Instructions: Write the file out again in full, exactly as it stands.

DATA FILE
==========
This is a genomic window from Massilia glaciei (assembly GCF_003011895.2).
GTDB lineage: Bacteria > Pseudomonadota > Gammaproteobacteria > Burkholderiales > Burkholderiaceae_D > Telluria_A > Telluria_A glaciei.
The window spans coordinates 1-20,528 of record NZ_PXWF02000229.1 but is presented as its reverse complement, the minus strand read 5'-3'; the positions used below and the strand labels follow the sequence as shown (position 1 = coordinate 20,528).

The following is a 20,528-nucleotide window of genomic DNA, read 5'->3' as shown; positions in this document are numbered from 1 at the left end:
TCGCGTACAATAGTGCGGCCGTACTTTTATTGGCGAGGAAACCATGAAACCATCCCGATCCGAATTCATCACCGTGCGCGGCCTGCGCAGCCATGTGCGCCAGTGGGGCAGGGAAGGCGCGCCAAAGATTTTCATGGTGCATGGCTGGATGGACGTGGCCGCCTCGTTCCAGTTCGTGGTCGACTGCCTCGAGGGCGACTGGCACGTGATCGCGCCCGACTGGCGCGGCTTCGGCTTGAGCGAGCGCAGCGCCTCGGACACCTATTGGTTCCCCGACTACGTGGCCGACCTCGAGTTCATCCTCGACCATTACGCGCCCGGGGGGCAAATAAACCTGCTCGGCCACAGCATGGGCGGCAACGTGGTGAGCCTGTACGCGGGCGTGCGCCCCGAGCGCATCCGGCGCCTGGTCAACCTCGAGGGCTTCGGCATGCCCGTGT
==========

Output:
This is a genomic window from Massilia glaciei (assembly GCF_003011895.2).
GTDB lineage: Bacteria > Pseudomonadota > Gammaproteobacteria > Burkholderiales > Burkholderiaceae_D > Telluria_A > Telluria_A glaciei.
The window spans coordinates 1-20,528 of record NZ_PXWF02000229.1 but is presented as its reverse complement, the minus strand read 5'-3'; the positions used below and the strand labels follow the sequence as shown (position 1 = coordinate 20,528).

The following is a 20,528-nucleotide window of genomic DNA, read 5'->3' as shown; positions in this document are numbered from 1 at the left end:
TCGCGTACAATAGTGCGGCCGTACTTTTATTGGCGAGGAAACCATGAAACCATCCCGATCCGAATTCATCACCGTGCGCGGCCTGCGCAGCCATGTGCGCCAGTGGGGCAGGGAAGGCGCGCCAAAGATTTTCATGGTGCATGGCTGGATGGACGTGGCCGCCTCGTTCCAGTTCGTGGTCGACTGCCTCGAGGGCGACTGGCACGTGATCGCGCCCGACTGGCGCGGCTTCGGCTTGAGCGAGCGCAGCGCCTCGGACACCTATTGGTTCCCCGACTACGTGGCCGACCTCGAGTTCATCCTCGACCATTACGCGCCCGGGGGGCAAATAAACCTGCTCGGCCACAGCATGGGCGGCAACGTGGTGAGCCTGTACGCGGGCGTGCGCCCCGAGCGCATCCGGCGCCTGGTCAACCTCGAGGGCTTCGGCATGCCCGTGT